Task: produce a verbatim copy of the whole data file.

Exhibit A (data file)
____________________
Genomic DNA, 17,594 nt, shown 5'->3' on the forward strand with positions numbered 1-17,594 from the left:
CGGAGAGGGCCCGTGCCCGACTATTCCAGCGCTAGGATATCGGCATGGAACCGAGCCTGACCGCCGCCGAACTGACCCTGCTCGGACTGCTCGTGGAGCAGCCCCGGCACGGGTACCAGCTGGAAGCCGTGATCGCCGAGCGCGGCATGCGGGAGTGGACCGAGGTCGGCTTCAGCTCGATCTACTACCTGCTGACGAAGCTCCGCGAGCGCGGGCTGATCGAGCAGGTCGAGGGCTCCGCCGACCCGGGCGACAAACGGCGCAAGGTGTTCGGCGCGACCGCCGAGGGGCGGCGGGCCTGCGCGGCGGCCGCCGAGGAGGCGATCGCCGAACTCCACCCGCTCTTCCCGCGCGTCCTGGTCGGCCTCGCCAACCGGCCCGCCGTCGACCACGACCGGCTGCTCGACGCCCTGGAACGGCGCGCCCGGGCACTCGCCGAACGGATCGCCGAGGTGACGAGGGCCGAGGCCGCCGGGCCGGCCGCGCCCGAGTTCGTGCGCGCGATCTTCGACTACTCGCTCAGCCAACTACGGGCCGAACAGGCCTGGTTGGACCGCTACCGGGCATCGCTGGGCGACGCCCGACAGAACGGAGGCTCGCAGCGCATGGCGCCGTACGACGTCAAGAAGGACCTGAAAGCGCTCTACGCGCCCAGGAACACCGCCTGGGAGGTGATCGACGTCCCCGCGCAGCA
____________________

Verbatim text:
Genomic DNA, 17,594 nt, shown 5'->3' on the forward strand with positions numbered 1-17,594 from the left:
CGGAGAGGGCCCGTGCCCGACTATTCCAGCGCTAGGATATCGGCATGGAACCGAGCCTGACCGCCGCCGAACTGACCCTGCTCGGACTGCTCGTGGAGCAGCCCCGGCACGGGTACCAGCTGGAAGCCGTGATCGCCGAGCGCGGCATGCGGGAGTGGACCGAGGTCGGCTTCAGCTCGATCTACTACCTGCTGACGAAGCTCCGCGAGCGCGGGCTGATCGAGCAGGTCGAGGGCTCCGCCGACCCGGGCGACAAACGGCGCAAGGTGTTCGGCGCGACCGCCGAGGGGCGGCGGGCCTGCGCGGCGGCCGCCGAGGAGGCGATCGCCGAACTCCACCCGCTCTTCCCGCGCGTCCTGGTCGGCCTCGCCAACCGGCCCGCCGTCGACCACGACCGGCTGCTCGACGCCCTGGAACGGCGCGCCCGGGCACTCGCCGAACGGATCGCCGAGGTGACGAGGGCCGAGGCCGCCGGGCCGGCCGCGCCCGAGTTCGTGCGCGCGATCTTCGACTACTCGCTCAGCCAACTACGGGCCGAACAGGCCTGGTTGGACCGCTACCGGGCATCGCTGGGCGACGCCCGACAGAACGGAGGCTCGCAGCGCATGGCGCCGTACGACGTCAAGAAGGACCTGAAAGCGCTCTACGCGCCCAGGAACACCGCCTGGGAGGTGATCGACGTCCCCGCGCAGCA